Re: pstrick

b>
> > 2) It would also be nice to have the option to export to some format that can
> >    be used "as is" in some latex documents eg eps. Or if it could genetate
> >    some pstricks code.
>
> That shouldn't be too hard. I'll try to massage the printing
> functionality into an EPS exporter.
>

Well I got some free time and I wrote a perl script that converts a gt
graph to a latex file using the package pstricks. It is really
straightforward and pstricks is a good format becuse one can easily edit
the resulting latex file. I thing it shouldn't be hard to have gt produce
pstrick code.

Anyway I attach the perl script in case any one wants to use it. I am not
very experienced in perl so don't expect anything elegant. It does work
though. I named it gt2pst.pl.

Best

Nikos.

------------- The script ---------------

#! /usr/bin/perl

# use strict;
# use warnings;

# This converts the output of graphthing (a file with gt ".gt") to a
# LaTeX picture using the pstricks package. The graphthing thing
# format is very similar to the pstricks format so that this was an
# easy exercise. Put this file in your path and give it executive
# rights "chmod 755 gt2pst.pl". If your perl executable is not in
# /usr/bin you should change the first line accordingly.  The usage
# is
#
#		   gt2pst.pl anything original.gt
#
# and the output is a LaTeX file original.gt.tex. If anything is 0
# the produced graph has "fat dots" as vertices and it looks very
# much like the graph you draw in graphthing. If anything is not 0
# (I suggest to use 1 in this case) the nodes are drawn as encircled
# letters (their labels). I hope the code is self explanatory. It
# parses the gt file and collects the nodes, their names and their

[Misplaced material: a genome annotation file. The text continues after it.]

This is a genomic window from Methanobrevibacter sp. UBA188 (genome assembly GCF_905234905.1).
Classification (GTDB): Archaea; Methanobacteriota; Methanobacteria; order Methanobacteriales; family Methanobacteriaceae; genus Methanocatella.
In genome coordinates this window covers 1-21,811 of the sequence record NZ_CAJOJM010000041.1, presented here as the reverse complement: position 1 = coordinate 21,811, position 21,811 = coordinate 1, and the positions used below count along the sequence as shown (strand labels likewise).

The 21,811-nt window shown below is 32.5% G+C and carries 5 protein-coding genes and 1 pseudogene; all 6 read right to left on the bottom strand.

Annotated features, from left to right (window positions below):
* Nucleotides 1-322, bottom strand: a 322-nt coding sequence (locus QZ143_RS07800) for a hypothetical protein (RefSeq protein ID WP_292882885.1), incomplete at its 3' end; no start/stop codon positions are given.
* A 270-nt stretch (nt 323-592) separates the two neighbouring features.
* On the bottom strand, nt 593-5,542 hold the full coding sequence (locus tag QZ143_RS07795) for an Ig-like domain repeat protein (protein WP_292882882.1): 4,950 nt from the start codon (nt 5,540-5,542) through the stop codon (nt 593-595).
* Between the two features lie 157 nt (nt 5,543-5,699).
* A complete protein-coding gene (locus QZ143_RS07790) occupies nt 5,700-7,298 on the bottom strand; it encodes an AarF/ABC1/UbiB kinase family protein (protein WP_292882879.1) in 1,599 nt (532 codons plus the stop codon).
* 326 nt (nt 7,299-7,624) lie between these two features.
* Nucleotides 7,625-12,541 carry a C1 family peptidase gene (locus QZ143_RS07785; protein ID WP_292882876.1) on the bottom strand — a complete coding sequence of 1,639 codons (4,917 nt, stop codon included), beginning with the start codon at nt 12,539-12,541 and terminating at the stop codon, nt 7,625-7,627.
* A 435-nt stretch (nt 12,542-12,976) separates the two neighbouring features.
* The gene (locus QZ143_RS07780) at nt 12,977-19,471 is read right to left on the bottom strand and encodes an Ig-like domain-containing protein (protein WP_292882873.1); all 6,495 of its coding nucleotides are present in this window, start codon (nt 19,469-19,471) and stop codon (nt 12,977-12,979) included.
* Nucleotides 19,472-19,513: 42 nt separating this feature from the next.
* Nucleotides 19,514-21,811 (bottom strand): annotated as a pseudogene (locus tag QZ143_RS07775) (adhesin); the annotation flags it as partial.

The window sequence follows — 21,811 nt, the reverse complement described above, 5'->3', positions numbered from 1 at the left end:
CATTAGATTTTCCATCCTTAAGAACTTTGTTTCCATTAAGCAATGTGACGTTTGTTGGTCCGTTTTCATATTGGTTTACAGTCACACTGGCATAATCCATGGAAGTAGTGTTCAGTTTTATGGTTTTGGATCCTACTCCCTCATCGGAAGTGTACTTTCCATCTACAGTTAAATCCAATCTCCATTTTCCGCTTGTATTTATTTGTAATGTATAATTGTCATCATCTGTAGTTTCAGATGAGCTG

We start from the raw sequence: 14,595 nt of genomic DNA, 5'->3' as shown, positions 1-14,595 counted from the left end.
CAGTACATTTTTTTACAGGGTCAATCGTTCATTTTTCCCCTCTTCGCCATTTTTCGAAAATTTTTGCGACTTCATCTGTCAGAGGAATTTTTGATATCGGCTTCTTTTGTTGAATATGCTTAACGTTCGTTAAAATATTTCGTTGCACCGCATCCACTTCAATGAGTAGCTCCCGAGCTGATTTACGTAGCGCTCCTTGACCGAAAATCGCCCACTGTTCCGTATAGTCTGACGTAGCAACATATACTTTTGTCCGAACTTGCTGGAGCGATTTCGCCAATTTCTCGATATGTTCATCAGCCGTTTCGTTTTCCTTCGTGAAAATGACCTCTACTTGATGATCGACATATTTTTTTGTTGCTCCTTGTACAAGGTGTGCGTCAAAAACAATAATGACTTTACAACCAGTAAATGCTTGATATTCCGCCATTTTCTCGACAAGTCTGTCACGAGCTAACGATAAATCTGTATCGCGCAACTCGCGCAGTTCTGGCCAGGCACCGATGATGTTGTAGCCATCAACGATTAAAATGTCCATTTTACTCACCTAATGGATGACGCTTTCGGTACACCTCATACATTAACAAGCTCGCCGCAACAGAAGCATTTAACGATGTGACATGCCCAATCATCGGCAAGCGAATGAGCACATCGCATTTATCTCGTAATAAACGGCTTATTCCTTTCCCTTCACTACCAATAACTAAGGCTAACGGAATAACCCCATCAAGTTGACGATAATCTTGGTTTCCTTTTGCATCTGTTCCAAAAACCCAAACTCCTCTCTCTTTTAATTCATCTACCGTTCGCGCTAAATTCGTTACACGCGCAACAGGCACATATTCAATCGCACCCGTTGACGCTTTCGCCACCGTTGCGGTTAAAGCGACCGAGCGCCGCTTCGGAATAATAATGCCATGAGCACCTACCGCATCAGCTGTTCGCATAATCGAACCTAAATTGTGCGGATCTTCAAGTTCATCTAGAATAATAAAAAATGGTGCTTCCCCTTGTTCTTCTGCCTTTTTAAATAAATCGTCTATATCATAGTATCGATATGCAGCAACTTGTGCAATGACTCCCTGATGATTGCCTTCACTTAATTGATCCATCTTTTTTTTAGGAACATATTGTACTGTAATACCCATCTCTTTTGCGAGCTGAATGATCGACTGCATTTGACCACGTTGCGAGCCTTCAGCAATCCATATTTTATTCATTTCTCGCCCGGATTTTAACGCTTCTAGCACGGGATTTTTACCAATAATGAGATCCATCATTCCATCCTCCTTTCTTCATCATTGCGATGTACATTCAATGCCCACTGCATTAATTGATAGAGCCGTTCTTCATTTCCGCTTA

# coordinates as well as the edges, the names of the edges they
# connect and their kind ({--} or {->}).  All these data are
# converted into their pstricks counterparts in a straightforward
# manner. The only slight hassle is that gt measures hight "upside
# down" so that the y-coordinates of the nodes have first to be
# turned "downside up". If this is not clear you might want to
# compare the "original.gt" file with the output "original.gt.tex".
#
# If you want to use this consider it under the GPL version 2, or at
# your option, any later version.
#
# nea

my $switch =$ARGV[0];
my $file =$ARGV[1];

open(CSV,$file) || die "Cannot read from$file\n";
open (TMP,">$file.$$") || die "Cannot write to file.$$\n" ; my$nindex = 0;
my $eindex = 0; my @ycoordinates = (); my @nodes = (); my @edges = (); while (<CSV>){ my @list = split(/ /); s/^"|"$//g foreach @list;
if ($_=~/^vertex/){$nodes[$nindex] =$list[1];
$nodes[$nindex+1] = $list[3];$nindex = $nindex + 2 ; } else{ if ($_=~/^edge/){
$edges[$eindex] = $list[1];$edges[$eindex+1] =$list[2];
$edges[$eindex+2] = $list[3];$eindex = $eindex+3 ; } } } close CSV; my @nodescoor = (); my$i = 0;
for ($i = 0;$i < $#nodes/2;$i++) {
$nodescoor[$i] = $nodes[2*$i+1];
}

my @ycoord = @nodescoor;
my @xcoord = @nodescoor;

s/^$$\d+,(\d+)$$/\1/ foreach @ycoord;
s/^$$(\d+),\d+$$/\1/ foreach @xcoord;

my @sortycoord = sort @ycoord;
my @sortxcoord = sort @xcoord;

# This is the preamble and the beginning of the body. I needed the
# largest and smaller x and y coordinates to get the size of the
# image.

print TMP "\\documentclass\{article\}\n
\\usepackage\{pstricks,pst-node\}\n
\\begin\{document\}\n
\\psset\{unit=1pt\}\n
\\psset\{arrowsize=5pt 2\}\n
\\psset\{dotsize=3pt 2\}\n
\\begin\{pspicture\}$$sortxcoord[0],sortycoord[0]$$$$sortxcoord[#sortxcoord],sortycoord[#sortycoord]$$\n";

# End of the beginning stuff.

$i = 0; for ($i = 0; $i <$#ycoord+1; $i++) { # This turns gt$ycoord[$i] =$sortycoord[$#sortycoord] -$ycoord[$i]; # coordinates } # upside down. print TMP "%--------------- The nodes ---------------%\n";$i = 0;
for ($i = 0;$i < $#ycoord+1;$i++) {